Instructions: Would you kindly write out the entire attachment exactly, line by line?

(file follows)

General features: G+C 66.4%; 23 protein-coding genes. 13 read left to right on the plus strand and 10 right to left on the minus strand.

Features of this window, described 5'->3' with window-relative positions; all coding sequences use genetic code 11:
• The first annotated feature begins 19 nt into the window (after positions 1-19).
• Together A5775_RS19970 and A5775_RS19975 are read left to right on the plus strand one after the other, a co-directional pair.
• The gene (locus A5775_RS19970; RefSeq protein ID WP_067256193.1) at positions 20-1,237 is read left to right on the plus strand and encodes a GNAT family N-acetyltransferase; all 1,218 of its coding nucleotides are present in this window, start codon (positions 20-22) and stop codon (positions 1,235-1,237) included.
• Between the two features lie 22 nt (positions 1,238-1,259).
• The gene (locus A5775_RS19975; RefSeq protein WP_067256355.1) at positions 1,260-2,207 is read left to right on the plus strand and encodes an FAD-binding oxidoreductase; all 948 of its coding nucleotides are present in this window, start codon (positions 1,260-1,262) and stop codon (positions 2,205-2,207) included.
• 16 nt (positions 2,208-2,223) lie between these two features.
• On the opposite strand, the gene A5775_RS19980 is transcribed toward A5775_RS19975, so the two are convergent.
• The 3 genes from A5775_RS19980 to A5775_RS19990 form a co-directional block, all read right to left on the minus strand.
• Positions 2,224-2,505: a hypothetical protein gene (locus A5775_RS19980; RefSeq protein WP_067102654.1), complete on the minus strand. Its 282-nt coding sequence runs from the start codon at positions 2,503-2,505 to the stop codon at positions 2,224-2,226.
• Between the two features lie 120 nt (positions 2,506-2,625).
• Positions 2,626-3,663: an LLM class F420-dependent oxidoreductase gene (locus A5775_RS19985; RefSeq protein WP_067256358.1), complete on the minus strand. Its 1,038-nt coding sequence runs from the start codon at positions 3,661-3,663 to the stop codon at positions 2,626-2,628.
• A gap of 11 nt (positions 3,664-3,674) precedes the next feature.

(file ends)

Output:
General features: G+C 66.4%; 23 protein-coding genes. 13 read left to right on the plus strand and 10 right to left on the minus strand.

Features of this window, described 5'->3' with window-relative positions; all coding sequences use genetic code 11:
• The first annotated feature begins 19 nt into the window (after positions 1-19).
• Together A5775_RS19970 and A5775_RS19975 are read left to right on the plus strand one after the other, a co-directional pair.
• The gene (locus A5775_RS19970; RefSeq protein ID WP_067256193.1) at positions 20-1,237 is read left to right on the plus strand and encodes a GNAT family N-acetyltransferase; all 1,218 of its coding nucleotides are present in this window, start codon (positions 20-22) and stop codon (positions 1,235-1,237) included.
• Between the two features lie 22 nt (positions 1,238-1,259).
• The gene (locus A5775_RS19975; RefSeq protein WP_067256355.1) at positions 1,260-2,207 is read left to right on the plus strand and encodes an FAD-binding oxidoreductase; all 948 of its coding nucleotides are present in this window, start codon (positions 1,260-1,262) and stop codon (positions 2,205-2,207) included.
• 16 nt (positions 2,208-2,223) lie between these two features.
• On the opposite strand, the gene A5775_RS19980 is transcribed toward A5775_RS19975, so the two are convergent.
• The 3 genes from A5775_RS19980 to A5775_RS19990 form a co-directional block, all read right to left on the minus strand.
• Positions 2,224-2,505: a hypothetical protein gene (locus A5775_RS19980; RefSeq protein WP_067102654.1), complete on the minus strand. Its 282-nt coding sequence runs from the start codon at positions 2,503-2,505 to the stop codon at positions 2,224-2,226.
• Between the two features lie 120 nt (positions 2,506-2,625).
• Positions 2,626-3,663: an LLM class F420-dependent oxidoreductase gene (locus A5775_RS19985; RefSeq protein WP_067256358.1), complete on the minus strand. Its 1,038-nt coding sequence runs from the start codon at positions 3,661-3,663 to the stop codon at positions 2,626-2,628.
• A gap of 11 nt (positions 3,664-3,674) precedes the next feature.